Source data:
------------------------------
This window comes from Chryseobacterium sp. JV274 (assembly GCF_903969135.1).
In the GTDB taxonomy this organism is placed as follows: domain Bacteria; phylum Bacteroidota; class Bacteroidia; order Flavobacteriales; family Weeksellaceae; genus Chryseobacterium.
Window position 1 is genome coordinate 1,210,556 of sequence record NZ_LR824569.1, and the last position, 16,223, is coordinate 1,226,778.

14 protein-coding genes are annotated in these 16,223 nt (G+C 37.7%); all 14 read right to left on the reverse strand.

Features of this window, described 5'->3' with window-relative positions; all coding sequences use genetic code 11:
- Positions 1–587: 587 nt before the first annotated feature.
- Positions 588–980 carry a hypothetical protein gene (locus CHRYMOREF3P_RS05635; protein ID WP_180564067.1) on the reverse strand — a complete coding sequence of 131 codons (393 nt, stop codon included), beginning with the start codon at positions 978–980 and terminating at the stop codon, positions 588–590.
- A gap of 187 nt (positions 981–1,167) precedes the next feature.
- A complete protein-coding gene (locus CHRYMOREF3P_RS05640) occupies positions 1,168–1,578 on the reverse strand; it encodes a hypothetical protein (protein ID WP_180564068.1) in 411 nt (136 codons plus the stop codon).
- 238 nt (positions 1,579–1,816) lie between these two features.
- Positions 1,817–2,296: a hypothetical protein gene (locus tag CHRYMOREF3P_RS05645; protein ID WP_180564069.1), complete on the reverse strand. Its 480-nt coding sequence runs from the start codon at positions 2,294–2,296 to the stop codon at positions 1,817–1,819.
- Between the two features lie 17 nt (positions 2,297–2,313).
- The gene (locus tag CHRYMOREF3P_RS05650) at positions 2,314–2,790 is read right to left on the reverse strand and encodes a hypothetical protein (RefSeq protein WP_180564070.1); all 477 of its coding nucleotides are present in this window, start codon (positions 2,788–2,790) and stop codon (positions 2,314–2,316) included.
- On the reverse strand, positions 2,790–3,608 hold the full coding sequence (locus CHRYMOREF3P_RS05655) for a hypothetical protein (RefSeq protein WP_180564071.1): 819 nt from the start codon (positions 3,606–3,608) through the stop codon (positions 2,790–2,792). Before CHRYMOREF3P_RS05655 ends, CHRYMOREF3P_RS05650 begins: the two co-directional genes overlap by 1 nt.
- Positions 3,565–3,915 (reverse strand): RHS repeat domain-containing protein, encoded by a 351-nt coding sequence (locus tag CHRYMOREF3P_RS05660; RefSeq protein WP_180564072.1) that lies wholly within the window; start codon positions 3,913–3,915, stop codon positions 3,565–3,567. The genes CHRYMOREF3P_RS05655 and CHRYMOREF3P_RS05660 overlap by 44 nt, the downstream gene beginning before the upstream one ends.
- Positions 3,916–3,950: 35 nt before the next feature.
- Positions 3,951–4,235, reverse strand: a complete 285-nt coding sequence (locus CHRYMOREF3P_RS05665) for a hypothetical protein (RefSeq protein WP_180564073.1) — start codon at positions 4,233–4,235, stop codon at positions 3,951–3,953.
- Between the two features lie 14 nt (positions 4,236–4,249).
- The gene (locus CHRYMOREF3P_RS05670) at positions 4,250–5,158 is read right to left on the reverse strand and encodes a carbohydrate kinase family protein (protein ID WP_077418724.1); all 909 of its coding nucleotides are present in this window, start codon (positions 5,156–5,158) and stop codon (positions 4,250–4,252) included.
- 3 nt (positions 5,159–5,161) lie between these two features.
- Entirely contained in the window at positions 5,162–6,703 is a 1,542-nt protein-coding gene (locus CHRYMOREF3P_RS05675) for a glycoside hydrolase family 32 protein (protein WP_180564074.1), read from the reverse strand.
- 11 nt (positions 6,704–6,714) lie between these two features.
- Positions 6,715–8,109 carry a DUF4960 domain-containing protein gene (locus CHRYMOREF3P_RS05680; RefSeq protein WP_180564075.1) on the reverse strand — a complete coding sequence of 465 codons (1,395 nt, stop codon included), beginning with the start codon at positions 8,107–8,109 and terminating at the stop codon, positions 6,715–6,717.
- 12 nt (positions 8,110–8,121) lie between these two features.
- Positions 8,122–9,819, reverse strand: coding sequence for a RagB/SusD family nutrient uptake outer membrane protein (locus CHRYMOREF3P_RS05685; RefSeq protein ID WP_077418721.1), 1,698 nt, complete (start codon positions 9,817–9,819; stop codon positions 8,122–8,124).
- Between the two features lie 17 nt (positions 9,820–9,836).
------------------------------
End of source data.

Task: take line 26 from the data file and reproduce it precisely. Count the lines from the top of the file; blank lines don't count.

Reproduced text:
- Between the two features lie 17 nt (positions 9,820–9,836).